This report is a result of a project carried out in the period from August 1996 to September 1999 and financed by the Danish Energy Research Programme (EFP) 1996. The project has been carried out as a PhD project, and the material included in the report is a collection of papers dealing with different issues related to the topics included in the title. Some of these papers have already either been published or presented at various conferences. Together with a general introduction, they constitute the author’s PhD dissertation. The dissertation includes six papers and two shorter notes on different
aspects of structural change of the economy and energy demand. Three different issues related to long-term energy demand are discussed: (1) the importance of technological change and its representation in energy-economy modelling, (2) an integration of two different modelling approaches, and (3) the effect on energy demand of structural changes exemplified by changes in the energy supply sector and in Danish trade patterns. The report highlights a few aspects of the interaction between structural economic changes and energy demand, but it does not intend to cover a wide range of issues related to these topics. In the introductory chapter some discussions and thoughts about issues not covered by the articles are brought forward. The introductory chapter includes an overview of possible relations between longterm energy demand and the economy, technical progress, demography, social conditions and politics. The first two papers discuss the importance for projections of long-term energy demand of the way in which technological progress is modelled. These papers focus on energy-economy modelling. A paper dealing with two different approaches to energy demand modelling and the possible integration of these approaches in the Danish case follows next. The integrated Danish model, is then used for analysing different revenue recycling principles in relation to a CO2 tax. The effect of subsidising biomass use is compared with recycling through corporate tax rates. Then a paper follows describing the structural change of a specific sector, namely the energy supply sector, and the implications for long-term energy demand. The last two papers are devoted to the structural change of trade patterns and its implications for long-term energy demand from industries and the effects on trade from changes in energy technology. Finally, an extended paper document the model applied for the analyses in paper three to paper five in combination with a critical assessment of the model and the results obtained in the first five papers. The last section of this paper is devoted to a summary of conclusions and suggestions for future research. I want to thank a number of my colleagues at Risø, who have contributed with valuable comments and suggestions. I also want to thank my PhD supervisor Jørgen Birk Mortensen for his continued support of the project.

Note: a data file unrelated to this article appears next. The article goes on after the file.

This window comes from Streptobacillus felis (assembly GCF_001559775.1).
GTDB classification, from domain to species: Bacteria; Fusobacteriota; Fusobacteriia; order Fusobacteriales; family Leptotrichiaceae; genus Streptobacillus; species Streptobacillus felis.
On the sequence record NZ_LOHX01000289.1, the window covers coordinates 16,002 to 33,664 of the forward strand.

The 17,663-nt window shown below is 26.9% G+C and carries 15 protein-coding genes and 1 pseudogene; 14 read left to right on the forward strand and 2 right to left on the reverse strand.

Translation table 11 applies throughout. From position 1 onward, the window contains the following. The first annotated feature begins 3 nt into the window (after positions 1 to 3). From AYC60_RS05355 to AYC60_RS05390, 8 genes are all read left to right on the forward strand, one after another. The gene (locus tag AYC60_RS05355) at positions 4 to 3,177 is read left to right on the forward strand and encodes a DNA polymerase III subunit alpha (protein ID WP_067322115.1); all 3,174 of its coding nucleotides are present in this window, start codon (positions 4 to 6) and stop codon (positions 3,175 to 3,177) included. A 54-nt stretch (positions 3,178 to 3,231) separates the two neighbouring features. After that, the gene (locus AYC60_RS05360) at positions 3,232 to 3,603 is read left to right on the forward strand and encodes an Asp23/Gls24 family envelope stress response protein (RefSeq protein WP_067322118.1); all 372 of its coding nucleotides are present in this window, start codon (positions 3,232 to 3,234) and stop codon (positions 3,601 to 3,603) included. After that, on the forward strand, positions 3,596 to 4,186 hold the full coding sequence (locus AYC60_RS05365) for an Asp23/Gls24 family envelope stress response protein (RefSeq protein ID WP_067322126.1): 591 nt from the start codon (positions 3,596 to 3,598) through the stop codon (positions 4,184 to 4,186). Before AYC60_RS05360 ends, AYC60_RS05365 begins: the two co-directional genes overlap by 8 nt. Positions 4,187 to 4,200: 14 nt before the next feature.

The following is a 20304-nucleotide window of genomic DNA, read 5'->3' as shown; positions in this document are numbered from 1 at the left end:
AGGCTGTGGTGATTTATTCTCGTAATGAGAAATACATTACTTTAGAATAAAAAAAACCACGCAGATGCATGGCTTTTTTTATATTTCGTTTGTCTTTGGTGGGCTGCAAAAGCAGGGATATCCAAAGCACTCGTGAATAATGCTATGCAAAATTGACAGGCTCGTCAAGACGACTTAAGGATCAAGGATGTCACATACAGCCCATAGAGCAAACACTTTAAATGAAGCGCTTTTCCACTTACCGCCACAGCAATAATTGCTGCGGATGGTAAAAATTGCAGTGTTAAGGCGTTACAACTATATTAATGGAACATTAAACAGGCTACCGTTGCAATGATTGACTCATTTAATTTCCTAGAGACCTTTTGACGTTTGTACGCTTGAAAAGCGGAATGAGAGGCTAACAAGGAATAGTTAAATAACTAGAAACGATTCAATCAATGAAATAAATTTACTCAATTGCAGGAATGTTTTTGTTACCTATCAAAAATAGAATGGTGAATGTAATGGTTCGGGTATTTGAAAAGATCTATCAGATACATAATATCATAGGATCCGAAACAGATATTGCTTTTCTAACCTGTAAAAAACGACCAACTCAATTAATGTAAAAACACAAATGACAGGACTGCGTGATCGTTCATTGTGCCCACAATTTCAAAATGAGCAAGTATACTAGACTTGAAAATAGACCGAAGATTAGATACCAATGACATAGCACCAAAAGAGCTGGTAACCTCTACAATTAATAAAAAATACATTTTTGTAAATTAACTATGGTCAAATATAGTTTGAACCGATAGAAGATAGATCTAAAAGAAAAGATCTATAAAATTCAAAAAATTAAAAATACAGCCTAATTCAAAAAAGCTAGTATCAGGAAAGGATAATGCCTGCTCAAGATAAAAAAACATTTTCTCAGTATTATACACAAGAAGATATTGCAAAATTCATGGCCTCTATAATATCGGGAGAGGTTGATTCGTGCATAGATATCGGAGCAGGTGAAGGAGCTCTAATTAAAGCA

|Number of pages||231|
|Publication status||Published - 2000|
|Series||Koebenhavns Universitet. Oekonomisk Institut. Roed Serie|